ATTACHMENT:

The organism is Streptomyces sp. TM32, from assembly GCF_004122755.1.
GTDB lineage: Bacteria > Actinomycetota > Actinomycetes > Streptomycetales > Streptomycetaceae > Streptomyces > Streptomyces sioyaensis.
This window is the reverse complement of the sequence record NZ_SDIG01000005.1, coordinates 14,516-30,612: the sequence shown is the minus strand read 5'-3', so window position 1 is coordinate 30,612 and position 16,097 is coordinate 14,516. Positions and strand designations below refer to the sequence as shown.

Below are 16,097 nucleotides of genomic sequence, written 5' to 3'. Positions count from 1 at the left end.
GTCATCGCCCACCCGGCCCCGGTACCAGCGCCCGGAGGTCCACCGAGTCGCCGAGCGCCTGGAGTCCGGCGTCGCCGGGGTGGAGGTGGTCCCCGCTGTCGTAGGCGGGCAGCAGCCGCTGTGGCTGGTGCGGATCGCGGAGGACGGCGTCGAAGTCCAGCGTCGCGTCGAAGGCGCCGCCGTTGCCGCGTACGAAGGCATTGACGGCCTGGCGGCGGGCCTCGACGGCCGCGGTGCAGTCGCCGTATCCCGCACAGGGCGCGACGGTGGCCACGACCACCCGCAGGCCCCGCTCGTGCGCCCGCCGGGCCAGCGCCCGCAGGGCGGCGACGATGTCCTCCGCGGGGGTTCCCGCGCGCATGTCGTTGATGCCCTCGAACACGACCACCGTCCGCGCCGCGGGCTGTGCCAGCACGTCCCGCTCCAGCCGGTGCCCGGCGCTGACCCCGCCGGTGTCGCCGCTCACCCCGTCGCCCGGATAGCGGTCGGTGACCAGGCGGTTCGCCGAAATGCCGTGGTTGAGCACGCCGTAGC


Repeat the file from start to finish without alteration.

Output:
The organism is Streptomyces sp. TM32, from assembly GCF_004122755.1.
GTDB lineage: Bacteria > Actinomycetota > Actinomycetes > Streptomycetales > Streptomycetaceae > Streptomyces > Streptomyces sioyaensis.
This window is the reverse complement of the sequence record NZ_SDIG01000005.1, coordinates 14,516-30,612: the sequence shown is the minus strand read 5'-3', so window position 1 is coordinate 30,612 and position 16,097 is coordinate 14,516. Positions and strand designations below refer to the sequence as shown.

Below are 16,097 nucleotides of genomic sequence, written 5' to 3'. Positions count from 1 at the left end.
GTCATCGCCCACCCGGCCCCGGTACCAGCGCCCGGAGGTCCACCGAGTCGCCGAGCGCCTGGAGTCCGGCGTCGCCGGGGTGGAGGTGGTCCCCGCTGTCGTAGGCGGGCAGCAGCCGCTGTGGCTGGTGCGGATCGCGGAGGACGGCGTCGAAGTCCAGCGTCGCGTCGAAGGCGCCGCCGTTGCCGCGTACGAAGGCATTGACGGCCTGGCGGCGGGCCTCGACGGCCGCGGTGCAGTCGCCGTATCCCGCACAGGGCGCGACGGTGGCCACGACCACCCGCAGGCCCCGCTCGTGCGCCCGCCGGGCCAGCGCCCGCAGGGCGGCGACGATGTCCTCCGCGGGGGTTCCCGCGCGCATGTCGTTGATGCCCTCGAACACGACCACCGTCCGCGCCGCGGGCTGTGCCAGCACGTCCCGCTCCAGCCGGTGCCCGGCGCTGACCCCGCCGGTGTCGCCGCTCACCCCGTCGCCCGGATAGCGGTCGGTGACCAGGCGGTTCGCCGAAATGCCGTGGTTGAGCACGCCGTAGC